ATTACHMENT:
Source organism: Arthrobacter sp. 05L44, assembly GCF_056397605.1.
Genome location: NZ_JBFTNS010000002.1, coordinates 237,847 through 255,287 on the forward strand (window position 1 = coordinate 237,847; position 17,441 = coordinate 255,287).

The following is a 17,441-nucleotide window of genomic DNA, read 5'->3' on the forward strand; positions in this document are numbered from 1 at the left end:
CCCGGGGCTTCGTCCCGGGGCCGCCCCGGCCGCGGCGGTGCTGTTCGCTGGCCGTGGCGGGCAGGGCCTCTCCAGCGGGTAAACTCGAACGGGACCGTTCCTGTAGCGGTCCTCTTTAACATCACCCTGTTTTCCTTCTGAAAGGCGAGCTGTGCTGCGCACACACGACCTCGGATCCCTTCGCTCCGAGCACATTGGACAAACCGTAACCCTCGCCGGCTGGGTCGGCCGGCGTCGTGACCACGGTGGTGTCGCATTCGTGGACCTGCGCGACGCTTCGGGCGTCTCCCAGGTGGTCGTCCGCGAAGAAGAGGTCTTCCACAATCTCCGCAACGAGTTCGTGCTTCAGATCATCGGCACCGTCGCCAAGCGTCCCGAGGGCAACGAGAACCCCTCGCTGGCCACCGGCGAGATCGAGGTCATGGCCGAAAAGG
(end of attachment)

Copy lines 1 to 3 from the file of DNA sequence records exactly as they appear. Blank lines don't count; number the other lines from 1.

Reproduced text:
Source organism: Arthrobacter sp. 05L44, assembly GCF_056397605.1.
Genome location: NZ_JBFTNS010000002.1, coordinates 237,847 through 255,287 on the forward strand (window position 1 = coordinate 237,847; position 17,441 = coordinate 255,287).

The following is a 17,441-nucleotide window of genomic DNA, read 5'->3' on the forward strand; positions in this document are numbered from 1 at the left end: